The world’s Halal food trade is upwards of US$60 billion per year and growing. Make sure you explore the huge market potential of Halal products and the opportunities available for Australian exporters. Most Australians gain their knowledge of Islam through the press. Sadly this knowledge is heavily influenced by events like the attack on Jakarta in July. This bombing, the Bali bombings and 9/11 were horrific, and the press has every right to condemn these actions and the people associated with them. But there is another side to Islam and the people that practise the Islamic teachings. In the 1980s I was privileged to work in Indonesia, Malaysia and Pakistan: it certainly changed me and has had an enormous influence on my attitude to people of differing religions. My immediate group in Jakarta had four Muslims, one Hindu, three Christians (of differing denominations) and one Buddhist. We all prayed at months end for help in getting the budget and it usually worked; one of us was possibly right. In Pakistan I was completely surrounded by people who practised Islam. Not only did we all get on really well, the common interest in cricket made it an experience I will never forget. Never once did religion come between me and any of my colleagues. We were all just people, we all had a sense of humour, we all had families we loved and we all respected each other’s religious beliefs. And interestingly, many of us have remained friends, 20 years down the road. Islam is not just a religion but also a way of life, so the one thing that was differed was our eating behaviour. Islam encourages its followers to choose Halal foods. Whether it is McDonald’s, or dinner at a fancy restaurant, food in these overseas posts was always prepared to meet the religious teachings of Islam. The word Halal is an Arabic word that simply means ‘permitted, permissible, lawful, allowed’. The opposite of Halal is Haram, which means ‘strictly forbidden or prohibited, unlawful’. To determine the Halal/Haram status of foodstuffs, Islam has laid down general guidelines, namely all raw materials and ingredients used must be Halal, Halal animals such as cattle, goats etc must be slaughtered according to Islamic rites and Halal ingredients must not be mixed, or come into contact with Haram materials such as products from pig or dog during storage, transport, cooking or serving.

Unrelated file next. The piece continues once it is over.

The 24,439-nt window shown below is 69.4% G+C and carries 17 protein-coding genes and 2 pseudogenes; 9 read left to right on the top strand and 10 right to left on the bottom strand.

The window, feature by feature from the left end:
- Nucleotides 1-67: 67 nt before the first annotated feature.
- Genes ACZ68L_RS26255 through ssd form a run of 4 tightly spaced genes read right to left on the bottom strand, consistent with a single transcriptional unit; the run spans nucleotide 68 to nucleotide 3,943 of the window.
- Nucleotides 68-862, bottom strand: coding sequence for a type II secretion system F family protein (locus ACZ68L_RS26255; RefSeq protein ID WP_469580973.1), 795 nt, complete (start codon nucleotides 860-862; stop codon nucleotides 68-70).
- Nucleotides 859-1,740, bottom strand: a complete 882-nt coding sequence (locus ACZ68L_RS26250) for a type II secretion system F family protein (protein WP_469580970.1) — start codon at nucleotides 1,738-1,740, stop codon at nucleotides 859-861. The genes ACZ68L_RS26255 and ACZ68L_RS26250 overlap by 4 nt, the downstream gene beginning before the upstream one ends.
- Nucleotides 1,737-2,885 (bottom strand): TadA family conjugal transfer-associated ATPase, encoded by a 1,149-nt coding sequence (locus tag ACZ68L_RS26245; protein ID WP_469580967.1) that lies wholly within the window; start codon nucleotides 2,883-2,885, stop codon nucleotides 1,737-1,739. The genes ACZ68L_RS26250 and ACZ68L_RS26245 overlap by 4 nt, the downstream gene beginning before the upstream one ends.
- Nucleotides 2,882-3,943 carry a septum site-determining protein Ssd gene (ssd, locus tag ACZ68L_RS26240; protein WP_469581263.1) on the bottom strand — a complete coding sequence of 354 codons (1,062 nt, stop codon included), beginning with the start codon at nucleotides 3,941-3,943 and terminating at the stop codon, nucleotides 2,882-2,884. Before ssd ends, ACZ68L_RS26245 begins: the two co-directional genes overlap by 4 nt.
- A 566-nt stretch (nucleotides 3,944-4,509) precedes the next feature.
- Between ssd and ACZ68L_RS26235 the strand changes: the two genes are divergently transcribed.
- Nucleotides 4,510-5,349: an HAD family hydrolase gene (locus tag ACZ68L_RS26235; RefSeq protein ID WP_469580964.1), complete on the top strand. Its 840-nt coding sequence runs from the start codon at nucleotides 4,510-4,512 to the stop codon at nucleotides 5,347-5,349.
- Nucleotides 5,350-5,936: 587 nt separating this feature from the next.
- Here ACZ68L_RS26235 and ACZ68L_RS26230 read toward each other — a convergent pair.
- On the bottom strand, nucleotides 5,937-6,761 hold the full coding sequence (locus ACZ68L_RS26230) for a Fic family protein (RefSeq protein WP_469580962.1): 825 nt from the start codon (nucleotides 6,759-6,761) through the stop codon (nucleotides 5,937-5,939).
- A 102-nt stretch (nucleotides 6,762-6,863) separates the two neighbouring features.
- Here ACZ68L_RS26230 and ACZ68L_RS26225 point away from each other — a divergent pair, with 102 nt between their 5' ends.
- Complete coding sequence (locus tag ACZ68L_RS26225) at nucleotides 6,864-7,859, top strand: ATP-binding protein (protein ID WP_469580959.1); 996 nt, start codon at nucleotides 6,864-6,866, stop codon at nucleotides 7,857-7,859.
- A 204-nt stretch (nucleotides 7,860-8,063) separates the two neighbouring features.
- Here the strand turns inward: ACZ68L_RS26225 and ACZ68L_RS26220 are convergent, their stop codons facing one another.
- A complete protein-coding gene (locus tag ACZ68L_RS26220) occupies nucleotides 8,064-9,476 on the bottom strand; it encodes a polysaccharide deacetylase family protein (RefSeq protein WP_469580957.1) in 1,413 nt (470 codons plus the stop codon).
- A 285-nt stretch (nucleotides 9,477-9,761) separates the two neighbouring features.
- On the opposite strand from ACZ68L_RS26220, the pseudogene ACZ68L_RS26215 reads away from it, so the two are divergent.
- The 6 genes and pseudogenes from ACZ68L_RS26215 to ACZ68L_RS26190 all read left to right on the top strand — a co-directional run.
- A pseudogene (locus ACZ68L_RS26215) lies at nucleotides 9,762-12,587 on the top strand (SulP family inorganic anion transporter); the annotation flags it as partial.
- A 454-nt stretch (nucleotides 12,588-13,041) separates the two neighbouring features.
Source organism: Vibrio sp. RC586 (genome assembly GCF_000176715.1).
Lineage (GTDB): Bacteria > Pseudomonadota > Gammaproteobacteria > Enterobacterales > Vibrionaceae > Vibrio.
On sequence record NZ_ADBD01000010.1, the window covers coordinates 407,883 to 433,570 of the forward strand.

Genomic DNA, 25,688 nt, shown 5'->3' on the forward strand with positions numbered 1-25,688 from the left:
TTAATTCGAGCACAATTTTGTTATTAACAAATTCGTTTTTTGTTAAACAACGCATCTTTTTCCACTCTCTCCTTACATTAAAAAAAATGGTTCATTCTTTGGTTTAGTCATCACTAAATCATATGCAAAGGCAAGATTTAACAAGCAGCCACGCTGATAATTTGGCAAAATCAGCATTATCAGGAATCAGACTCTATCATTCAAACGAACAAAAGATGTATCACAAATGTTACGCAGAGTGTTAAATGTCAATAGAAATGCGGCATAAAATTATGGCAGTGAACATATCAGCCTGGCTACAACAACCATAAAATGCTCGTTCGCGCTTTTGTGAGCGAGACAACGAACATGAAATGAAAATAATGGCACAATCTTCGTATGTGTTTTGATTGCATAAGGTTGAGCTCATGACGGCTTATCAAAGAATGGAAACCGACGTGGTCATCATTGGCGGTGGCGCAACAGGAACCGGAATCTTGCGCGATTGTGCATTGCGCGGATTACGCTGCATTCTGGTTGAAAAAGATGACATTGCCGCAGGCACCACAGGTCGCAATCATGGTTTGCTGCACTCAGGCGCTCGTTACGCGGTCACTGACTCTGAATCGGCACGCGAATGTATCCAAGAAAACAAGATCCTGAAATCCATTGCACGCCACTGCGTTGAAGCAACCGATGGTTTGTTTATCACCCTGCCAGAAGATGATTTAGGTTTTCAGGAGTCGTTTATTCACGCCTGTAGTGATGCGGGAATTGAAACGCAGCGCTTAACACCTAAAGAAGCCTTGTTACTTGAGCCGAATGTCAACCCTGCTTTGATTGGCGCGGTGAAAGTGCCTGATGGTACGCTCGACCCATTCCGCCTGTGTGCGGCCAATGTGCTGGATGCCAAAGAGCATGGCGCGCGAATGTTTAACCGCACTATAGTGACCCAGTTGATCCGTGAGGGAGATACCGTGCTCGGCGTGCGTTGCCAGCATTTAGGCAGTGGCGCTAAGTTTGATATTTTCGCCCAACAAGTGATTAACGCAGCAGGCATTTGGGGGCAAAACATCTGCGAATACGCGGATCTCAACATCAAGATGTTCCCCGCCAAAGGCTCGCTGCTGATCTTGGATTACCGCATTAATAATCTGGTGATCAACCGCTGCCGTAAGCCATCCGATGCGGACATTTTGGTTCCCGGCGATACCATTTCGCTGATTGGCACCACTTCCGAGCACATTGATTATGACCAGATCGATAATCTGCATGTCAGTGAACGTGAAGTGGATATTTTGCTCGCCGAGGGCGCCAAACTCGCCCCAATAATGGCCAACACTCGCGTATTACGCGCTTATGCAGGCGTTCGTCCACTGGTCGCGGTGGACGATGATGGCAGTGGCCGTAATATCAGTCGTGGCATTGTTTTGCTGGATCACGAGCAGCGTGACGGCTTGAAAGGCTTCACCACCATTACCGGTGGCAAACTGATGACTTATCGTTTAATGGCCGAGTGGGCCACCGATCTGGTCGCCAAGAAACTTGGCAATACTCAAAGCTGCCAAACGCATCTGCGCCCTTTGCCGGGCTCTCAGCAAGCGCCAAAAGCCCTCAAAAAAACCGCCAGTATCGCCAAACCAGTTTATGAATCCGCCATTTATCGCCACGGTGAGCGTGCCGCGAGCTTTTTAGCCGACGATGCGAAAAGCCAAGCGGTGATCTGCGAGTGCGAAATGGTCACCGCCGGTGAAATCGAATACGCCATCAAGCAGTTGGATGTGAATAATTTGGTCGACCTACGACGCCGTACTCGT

Not a niche market
To many Australians, Halal is often regarded as a niche market. This is not so. Today, it is estimated that the world’s Halal food trade is upwards of US$60 billion per year and growing. And it’s not confined to Middle Eastern and South East Asian markets. Halal markets exist wherever there are Muslim consumers; worldwide, there are approximately 1.5 billion practising Islam, many of whom reside in Europe, USA, India and of course in Australia and New Zealand. There is also often a misunderstanding that Halal is simply confined to fresh meat products, but Halal includes processed foods, from salami, through cereal to yoghurt, pharmaceuticals, cosmetics, skin care and body care products and many more. Many Muslim consumers too, whether living in Muslim or western countries, have developed a taste of Western style food, prepared in keeping with their Islamic principles and teachings. With the massive growth in middle classes, these populations and their buying power, particularly in places like Indonesia, Malaysia and parts of the Middle East have and will continue to grow enormously. Gone too are the days of Halal products being confined to the wet market. This is a sophisticated business with Halal isles in major supermarkets in all parts of the world and Halal accreditation on some of the world’s most recognised brands. This provides Australian exporters, particularly food exporters, with an opportunity to participate in a large, growing market. Australia is well placed, not only geographically close to Indonesia and Malaysia, but our clean and professional growing and production practices and our access to the various Halal accreditation bodies opens the door to a wide range of potential export destinations. While many argue that the services sector is the way ahead, agriculture and food processing will always be a strong participant in Australia’s export regime. Opportunities like Halal are natural for Australia and one I encourage our food exporters to look at closely. And while food may be the core opportunity, Halal goes well beyond this sector into toiletries, pharmaceuticals and cosmetics, and even into many of raw and production materials that go into the processing of Halal accredited products. -Ian Murray is the executive director of the Australian Institute of Export